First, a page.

• As well as incentivising and protecting office space, the document sets out guidance to support specialist clusters of commercial uses, retail and cultural areas, and the creative industries.
  • Outlining the potential for additional housing capacity in central London without compromising the commercial importance of the area. This could be done by building new homes in specific parts of the city centre and renewing existing housing. The guidance also promotes a desire to spread student housing away from central London.

Sir Edward Lister, Deputy Mayor for Planning confirmed the publication of the new guidance at the MIPIM international property forum in Cannes today. Both he and Richard Blakeway, Deputy Mayor for Housing, Land and Property are at MIPIM this week to directly lobby key investors and developers as they work to double house building, including the provision for more affordable and low cost homes for hard working Londoners, further the development of more office space and fund major regeneration projects around the capital.

Sir Edward Lister, Deputy Mayor for Planning said: “The Central Activities Zone is one of the jewels in London’s crown and this detailed planning guidance will help to safeguard it for years to come by taking a sensible and sensitive approach to the differing needs of residential and commercial pressures.”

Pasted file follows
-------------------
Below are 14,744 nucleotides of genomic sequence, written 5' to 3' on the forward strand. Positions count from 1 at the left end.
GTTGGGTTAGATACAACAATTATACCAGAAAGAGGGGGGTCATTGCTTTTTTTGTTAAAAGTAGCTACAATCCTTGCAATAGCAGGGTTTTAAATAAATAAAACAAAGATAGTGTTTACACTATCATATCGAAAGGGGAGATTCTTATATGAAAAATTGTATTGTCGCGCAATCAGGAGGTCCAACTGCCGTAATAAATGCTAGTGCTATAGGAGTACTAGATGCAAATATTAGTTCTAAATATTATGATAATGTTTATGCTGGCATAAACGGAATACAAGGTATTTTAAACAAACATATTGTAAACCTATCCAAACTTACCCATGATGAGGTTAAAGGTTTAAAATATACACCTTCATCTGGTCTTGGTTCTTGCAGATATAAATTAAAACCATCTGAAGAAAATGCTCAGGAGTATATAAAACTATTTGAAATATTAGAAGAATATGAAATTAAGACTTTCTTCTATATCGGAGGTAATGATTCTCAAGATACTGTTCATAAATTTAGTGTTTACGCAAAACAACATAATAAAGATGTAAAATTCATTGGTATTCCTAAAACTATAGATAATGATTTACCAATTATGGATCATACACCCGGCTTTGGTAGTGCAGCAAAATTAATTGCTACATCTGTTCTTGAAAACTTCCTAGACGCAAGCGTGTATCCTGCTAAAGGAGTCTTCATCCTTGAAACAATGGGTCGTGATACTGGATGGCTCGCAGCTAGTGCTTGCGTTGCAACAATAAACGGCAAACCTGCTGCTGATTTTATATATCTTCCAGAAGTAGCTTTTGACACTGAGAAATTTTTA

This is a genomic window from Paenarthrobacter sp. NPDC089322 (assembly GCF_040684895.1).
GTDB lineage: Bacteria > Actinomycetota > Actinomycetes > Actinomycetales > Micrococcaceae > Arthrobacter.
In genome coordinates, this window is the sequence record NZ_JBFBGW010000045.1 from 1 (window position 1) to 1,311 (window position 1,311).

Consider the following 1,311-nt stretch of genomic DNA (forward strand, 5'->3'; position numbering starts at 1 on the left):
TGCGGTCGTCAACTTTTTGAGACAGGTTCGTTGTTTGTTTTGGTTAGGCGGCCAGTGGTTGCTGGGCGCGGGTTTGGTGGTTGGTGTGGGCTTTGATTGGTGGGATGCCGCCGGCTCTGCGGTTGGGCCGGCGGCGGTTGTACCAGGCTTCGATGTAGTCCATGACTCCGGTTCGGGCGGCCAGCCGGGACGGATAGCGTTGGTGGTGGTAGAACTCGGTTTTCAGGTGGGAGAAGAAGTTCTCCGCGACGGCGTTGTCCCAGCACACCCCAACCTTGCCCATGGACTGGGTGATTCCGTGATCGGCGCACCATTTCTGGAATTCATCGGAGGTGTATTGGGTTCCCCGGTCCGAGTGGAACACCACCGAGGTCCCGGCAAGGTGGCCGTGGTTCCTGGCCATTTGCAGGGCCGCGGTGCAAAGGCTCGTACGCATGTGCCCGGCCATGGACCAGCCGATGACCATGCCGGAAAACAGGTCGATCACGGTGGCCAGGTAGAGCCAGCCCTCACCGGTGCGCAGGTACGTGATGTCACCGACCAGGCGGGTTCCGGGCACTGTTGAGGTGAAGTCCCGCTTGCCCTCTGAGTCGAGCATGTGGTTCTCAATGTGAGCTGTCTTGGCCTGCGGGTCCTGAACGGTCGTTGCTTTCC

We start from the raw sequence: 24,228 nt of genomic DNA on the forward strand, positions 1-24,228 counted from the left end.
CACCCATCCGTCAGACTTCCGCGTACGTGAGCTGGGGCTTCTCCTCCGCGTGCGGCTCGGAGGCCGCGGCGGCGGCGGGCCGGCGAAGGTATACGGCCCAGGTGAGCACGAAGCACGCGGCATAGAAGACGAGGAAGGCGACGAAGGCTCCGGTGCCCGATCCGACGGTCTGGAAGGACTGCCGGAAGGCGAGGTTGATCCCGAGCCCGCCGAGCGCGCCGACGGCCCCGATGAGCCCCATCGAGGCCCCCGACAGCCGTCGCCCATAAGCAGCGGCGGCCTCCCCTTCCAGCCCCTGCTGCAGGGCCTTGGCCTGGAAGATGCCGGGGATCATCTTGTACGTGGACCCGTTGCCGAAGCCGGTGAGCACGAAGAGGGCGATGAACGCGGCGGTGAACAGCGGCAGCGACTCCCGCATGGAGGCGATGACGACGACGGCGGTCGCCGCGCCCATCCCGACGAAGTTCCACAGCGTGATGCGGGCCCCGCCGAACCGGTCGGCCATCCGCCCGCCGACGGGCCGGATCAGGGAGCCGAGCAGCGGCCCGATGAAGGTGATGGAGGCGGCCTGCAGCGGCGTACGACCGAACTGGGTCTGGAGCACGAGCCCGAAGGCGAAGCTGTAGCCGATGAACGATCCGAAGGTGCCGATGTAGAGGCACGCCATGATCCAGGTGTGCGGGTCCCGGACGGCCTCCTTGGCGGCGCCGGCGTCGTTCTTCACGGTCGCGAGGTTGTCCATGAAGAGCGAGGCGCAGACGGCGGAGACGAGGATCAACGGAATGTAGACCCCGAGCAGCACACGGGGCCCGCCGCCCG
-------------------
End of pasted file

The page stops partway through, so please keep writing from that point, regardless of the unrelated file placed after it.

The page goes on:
The Mayor has also published today new Housing Supplementary Planning Guidance which seeks to encourage all the players in the housing market to think innovatively about how to deliver the housing London needs. The guidance will help boroughs identify locations for future housing supply and explores ways to accelerate housing delivery. It provides support for long term private rent, providing guidance on the use of covenants and approach to securing affordable housing as a way to address the sector’s distinct economics. The SPG also provides guidance on viability appraisals, encouraging transparency of information and helping to ensure policy requirements are reflected in land values.

The Mayor has also confirmed today the publication of the Minor Alterations to the London Plan (MALPs). These alterations have been prepared to bring the London Plan, the strategic plan for the capital, in line with the national housing standards and car parking policy. Both sets of alterations have been approved by Government and considered by an independent inspector at an examination in public.

The new housing standards will ensure all homes built in the capital are less cramped and of better quality for Londoners.

The parking standards provide more space for cars in new developments and will help outer London boroughs manage small-scale and local parking problems.

They recognise that a one-size fits all approach to parking does not work for such a diverse city as London and that some people are more dependent on their cars as they are not as well served as others by public transport.

To view the Central Activities Zone Supplementary Planning Guidance and the Housing Supplementary Planning Guidance visit

To view the Minor Alterations to the London Plan visit